Contemporary Climate Change Debates: A Student Primer is published today—Thursday 12 December–and your pre-ordered copies will be on their way to you. Routledge are presently offering a special publication price when ordered through them of £27.99 for paperback and £17.50 for an e-book.
A few months ago I posted my Preface to the book which explains my thinking about the book’s purpose and design, about its pedagogic value and about the layout of the questions and selection of contributing authors. One of my motivating reasons was a serious concern about the quality of the public discussion about what sort of a problem climate change is and what types of policy, and wider social, cultural and technological, changes might be warranted.
Value-laden disagreements about climate change are unlikely to be resolved through more scientific knowledge. Even less, will they be resolved through more assertive (or even speculative) scientific predictions about the climatic future. This line of reasoning—a science-first approach to climate change–mistakes value disputes for knowledge disputes.
Failing to recognise that to resolve value disputes requires one to engage in dialogue and debate rather than in simple name-calling leads some public commentators on climate change down a dead-end. They seek to discredit and dismiss people who advance credible arguments about climate policies which happen to contradict their own preferences.
Using polarising labels to denigrate one’s opponent without considering in detail the reasons for their views, is a tactic used to ‘win an argument’ without in fact winning the argument. Calling out your opponent as a climate ‘denier’ or ‘contrarian’—or indeed as a climate ‘alarmist’ or ‘zealot’–does nothing to encourage constructive dialog.
This was nicely illustrated back in September when Misha Ketchell, the Editor and Executive Director of The Conversation (Australia), excommunicated climate sceptics from the conversation …
“Once upon a time, we might have viewed climate sceptics as merely frustrating. We relied on other commenters and authors to rebut sceptics and deniers, which often lead to endless back and forth. But it’s 2019, and now we know better. Climate change deniers, and those shamelessly peddling pseudoscience and misinformation, are perpetuating ideas that will ultimately destroy the planet. As a publisher, giving them a voice on our site contributes to a stalled public discourse.”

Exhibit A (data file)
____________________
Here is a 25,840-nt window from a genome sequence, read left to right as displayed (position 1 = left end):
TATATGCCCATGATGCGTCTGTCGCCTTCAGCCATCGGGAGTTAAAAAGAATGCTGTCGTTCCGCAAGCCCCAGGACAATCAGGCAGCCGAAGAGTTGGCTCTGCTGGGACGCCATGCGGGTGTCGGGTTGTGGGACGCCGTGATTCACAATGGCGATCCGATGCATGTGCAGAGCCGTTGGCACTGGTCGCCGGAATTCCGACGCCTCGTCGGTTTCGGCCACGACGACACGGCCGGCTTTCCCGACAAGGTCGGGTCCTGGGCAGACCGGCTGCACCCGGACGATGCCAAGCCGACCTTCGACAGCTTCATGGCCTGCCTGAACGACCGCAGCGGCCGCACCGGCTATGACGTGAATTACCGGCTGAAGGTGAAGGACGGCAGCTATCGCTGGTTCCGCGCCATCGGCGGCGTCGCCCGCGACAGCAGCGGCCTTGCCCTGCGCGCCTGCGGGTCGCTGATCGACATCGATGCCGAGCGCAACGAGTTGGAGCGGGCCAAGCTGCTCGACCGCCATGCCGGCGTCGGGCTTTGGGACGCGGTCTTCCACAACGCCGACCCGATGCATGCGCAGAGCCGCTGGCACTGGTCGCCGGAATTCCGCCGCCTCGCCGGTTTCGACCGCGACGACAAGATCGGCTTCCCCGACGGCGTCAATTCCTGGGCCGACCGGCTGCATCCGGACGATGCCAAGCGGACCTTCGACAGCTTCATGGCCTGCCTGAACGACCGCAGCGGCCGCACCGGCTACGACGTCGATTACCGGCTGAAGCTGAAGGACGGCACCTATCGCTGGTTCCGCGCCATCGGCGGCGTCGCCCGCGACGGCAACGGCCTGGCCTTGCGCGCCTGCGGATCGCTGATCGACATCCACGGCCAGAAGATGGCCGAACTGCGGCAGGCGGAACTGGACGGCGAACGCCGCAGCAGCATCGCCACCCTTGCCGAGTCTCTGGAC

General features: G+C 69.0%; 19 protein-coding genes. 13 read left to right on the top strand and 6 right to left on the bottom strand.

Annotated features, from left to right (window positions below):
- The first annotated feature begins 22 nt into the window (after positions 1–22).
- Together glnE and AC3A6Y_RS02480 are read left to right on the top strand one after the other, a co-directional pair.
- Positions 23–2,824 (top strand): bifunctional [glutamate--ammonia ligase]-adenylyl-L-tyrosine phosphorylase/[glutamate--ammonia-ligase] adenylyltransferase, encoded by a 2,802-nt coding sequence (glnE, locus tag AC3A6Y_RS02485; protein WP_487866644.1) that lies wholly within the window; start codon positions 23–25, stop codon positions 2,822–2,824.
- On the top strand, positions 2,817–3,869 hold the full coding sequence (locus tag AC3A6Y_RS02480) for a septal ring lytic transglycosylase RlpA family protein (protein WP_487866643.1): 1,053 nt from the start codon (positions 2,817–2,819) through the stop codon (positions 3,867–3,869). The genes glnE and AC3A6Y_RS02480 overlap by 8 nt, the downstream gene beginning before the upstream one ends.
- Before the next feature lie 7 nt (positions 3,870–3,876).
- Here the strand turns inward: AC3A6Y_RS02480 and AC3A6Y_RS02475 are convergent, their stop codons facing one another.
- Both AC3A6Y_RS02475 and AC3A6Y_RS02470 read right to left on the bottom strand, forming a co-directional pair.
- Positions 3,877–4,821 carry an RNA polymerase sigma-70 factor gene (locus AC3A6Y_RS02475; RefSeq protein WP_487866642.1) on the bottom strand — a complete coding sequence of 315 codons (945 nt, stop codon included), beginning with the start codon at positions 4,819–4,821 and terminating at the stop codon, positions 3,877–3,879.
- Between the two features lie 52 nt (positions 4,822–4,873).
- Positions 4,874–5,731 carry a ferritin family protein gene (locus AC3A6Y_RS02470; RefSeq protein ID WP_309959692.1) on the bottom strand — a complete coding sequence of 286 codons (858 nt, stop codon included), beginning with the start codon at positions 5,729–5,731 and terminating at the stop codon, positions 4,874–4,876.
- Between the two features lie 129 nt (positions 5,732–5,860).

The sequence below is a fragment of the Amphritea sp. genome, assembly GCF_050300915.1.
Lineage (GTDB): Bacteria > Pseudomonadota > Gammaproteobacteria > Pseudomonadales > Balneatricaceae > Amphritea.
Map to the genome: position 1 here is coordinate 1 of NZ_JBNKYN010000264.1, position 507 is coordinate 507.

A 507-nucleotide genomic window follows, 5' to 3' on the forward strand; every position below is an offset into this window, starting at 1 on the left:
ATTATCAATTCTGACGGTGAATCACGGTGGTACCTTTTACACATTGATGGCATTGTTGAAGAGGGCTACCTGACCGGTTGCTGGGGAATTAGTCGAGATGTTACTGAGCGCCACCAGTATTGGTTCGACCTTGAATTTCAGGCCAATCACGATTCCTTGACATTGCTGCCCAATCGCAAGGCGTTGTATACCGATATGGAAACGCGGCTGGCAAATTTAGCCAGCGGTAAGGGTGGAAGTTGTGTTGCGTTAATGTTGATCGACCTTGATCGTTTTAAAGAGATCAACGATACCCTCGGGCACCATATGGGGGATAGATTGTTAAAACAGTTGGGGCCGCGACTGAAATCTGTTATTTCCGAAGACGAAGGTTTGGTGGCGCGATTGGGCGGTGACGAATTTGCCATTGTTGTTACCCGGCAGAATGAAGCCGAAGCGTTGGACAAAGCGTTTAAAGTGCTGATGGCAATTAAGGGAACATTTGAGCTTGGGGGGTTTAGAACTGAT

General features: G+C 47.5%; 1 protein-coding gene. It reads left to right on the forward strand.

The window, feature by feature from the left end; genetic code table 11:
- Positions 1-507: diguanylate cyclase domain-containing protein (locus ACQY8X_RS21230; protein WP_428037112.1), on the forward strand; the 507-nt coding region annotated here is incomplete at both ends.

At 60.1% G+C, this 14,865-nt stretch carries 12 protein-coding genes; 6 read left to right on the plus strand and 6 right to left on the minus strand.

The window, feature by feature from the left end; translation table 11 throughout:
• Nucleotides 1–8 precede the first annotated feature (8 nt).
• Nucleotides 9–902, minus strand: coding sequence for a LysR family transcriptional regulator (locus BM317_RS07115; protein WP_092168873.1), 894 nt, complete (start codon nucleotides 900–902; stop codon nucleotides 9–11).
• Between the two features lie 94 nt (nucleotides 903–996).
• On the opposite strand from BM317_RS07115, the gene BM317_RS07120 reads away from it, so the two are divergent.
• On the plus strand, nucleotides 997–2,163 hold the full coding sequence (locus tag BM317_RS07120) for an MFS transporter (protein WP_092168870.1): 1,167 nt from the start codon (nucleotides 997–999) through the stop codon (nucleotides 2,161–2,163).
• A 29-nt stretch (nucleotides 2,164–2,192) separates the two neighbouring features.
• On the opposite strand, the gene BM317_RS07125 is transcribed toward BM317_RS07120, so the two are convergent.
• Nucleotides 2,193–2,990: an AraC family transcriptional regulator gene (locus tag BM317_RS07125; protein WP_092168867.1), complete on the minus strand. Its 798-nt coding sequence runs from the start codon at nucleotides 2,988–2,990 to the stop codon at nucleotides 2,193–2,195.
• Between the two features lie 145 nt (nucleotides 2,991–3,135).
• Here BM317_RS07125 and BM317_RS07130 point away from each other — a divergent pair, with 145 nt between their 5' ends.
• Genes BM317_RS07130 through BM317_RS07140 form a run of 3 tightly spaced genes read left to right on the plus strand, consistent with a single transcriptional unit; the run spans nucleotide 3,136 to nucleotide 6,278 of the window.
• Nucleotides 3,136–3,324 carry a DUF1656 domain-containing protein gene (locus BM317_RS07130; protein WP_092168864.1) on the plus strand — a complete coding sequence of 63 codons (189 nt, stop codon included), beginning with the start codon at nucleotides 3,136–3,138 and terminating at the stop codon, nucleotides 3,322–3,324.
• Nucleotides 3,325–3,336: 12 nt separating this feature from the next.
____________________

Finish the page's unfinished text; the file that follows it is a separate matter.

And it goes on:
Rather than the excommunication of unwelcome views from the public sphere, what is needed is a clear articulation of the different values that are at stake in selecting between different climate policies. And then to engage in political processes to explore and reach decisions about what to do. Hiding behind the slogan ‘listen to the science’ is no short-cut to this challenging and often messy task.
And this is the reason for my new student textbook. It will help students develop their own well-informed position on 15 wide-ranging questions raised by climate change without being told what to think. Arguments about climate change policy and responsibility are approached primarily as value disputes that cannot be satisfactorily resolved simply by providing more scientific knowledge and asserting its truth more loudly or engaging in more vocal science communication.
The 15 debates illustrate that climate change raises many complex and interlocking moral, ethical and political questions about the future, the answers to which lie beyond the reach of science. Examining these questions, and understanding why and how different scholars analyse and answer them in different ways, is a crucial learning experience for any student of climate change whether at high school, college or university.
To quote philosopher Richard Foley, scholars and students alike “… should minimise the reliance on the opinions of others ‘floating in their brains’ and should instead to the extent possible arrive at conclusions there are able to defend on their own”.
Mike Hulme, Cambridge 12 December 2019